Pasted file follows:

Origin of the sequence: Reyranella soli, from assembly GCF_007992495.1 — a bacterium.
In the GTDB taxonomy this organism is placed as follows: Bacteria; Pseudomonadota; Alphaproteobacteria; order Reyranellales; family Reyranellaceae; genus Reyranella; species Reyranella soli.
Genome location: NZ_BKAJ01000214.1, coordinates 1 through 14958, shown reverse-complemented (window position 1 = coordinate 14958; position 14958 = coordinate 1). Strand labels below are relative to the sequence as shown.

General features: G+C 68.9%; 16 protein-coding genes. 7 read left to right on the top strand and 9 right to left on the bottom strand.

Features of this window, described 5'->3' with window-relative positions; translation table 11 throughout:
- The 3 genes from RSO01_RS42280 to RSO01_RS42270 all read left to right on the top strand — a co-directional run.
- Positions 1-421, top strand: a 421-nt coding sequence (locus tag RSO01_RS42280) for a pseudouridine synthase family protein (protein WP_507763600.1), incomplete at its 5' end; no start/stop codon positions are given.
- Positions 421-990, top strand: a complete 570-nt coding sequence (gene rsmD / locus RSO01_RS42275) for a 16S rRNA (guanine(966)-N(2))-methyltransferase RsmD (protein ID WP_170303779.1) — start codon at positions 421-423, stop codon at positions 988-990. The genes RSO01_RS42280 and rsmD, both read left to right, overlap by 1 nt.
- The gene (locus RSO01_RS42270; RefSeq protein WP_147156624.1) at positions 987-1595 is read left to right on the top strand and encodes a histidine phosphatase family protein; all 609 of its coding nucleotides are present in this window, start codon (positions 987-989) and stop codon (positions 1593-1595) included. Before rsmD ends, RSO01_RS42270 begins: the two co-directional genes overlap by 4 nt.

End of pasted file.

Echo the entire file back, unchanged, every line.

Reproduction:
Origin of the sequence: Reyranella soli, from assembly GCF_007992495.1 — a bacterium.
In the GTDB taxonomy this organism is placed as follows: Bacteria; Pseudomonadota; Alphaproteobacteria; order Reyranellales; family Reyranellaceae; genus Reyranella; species Reyranella soli.
Genome location: NZ_BKAJ01000214.1, coordinates 1 through 14958, shown reverse-complemented (window position 1 = coordinate 14958; position 14958 = coordinate 1). Strand labels below are relative to the sequence as shown.

General features: G+C 68.9%; 16 protein-coding genes. 7 read left to right on the top strand and 9 right to left on the bottom strand.

Features of this window, described 5'->3' with window-relative positions; translation table 11 throughout:
- The 3 genes from RSO01_RS42280 to RSO01_RS42270 all read left to right on the top strand — a co-directional run.
- Positions 1-421, top strand: a 421-nt coding sequence (locus tag RSO01_RS42280) for a pseudouridine synthase family protein (protein WP_507763600.1), incomplete at its 5' end; no start/stop codon positions are given.
- Positions 421-990, top strand: a complete 570-nt coding sequence (gene rsmD / locus RSO01_RS42275) for a 16S rRNA (guanine(966)-N(2))-methyltransferase RsmD (protein ID WP_170303779.1) — start codon at positions 421-423, stop codon at positions 988-990. The genes RSO01_RS42280 and rsmD, both read left to right, overlap by 1 nt.
- The gene (locus RSO01_RS42270; RefSeq protein WP_147156624.1) at positions 987-1595 is read left to right on the top strand and encodes a histidine phosphatase family protein; all 609 of its coding nucleotides are present in this window, start codon (positions 987-989) and stop codon (positions 1593-1595) included. Before rsmD ends, RSO01_RS42270 begins: the two co-directional genes overlap by 4 nt.